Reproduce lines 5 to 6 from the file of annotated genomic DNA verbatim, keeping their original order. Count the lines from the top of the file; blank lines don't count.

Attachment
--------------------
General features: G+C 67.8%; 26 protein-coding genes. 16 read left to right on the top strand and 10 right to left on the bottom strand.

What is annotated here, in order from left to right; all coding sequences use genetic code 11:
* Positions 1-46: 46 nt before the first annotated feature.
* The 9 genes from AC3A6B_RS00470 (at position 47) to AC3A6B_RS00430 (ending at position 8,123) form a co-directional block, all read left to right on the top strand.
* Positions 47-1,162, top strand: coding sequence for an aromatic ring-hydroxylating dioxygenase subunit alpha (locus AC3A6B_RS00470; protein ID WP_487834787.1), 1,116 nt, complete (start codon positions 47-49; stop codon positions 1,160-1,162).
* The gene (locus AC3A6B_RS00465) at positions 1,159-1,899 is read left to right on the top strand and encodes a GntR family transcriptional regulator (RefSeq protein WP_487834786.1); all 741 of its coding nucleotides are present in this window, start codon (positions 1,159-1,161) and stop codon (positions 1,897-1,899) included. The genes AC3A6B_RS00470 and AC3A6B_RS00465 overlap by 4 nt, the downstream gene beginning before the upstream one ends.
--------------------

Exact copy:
* Positions 47-1,162, top strand: coding sequence for an aromatic ring-hydroxylating dioxygenase subunit alpha (locus AC3A6B_RS00470; protein ID WP_487834787.1), 1,116 nt, complete (start codon positions 47-49; stop codon positions 1,160-1,162).
* The gene (locus AC3A6B_RS00465) at positions 1,159-1,899 is read left to right on the top strand and encodes a GntR family transcriptional regulator (RefSeq protein WP_487834786.1); all 741 of its coding nucleotides are present in this window, start codon (positions 1,159-1,161) and stop codon (positions 1,897-1,899) included. The genes AC3A6B_RS00470 and AC3A6B_RS00465 overlap by 4 nt, the downstream gene beginning before the upstream one ends.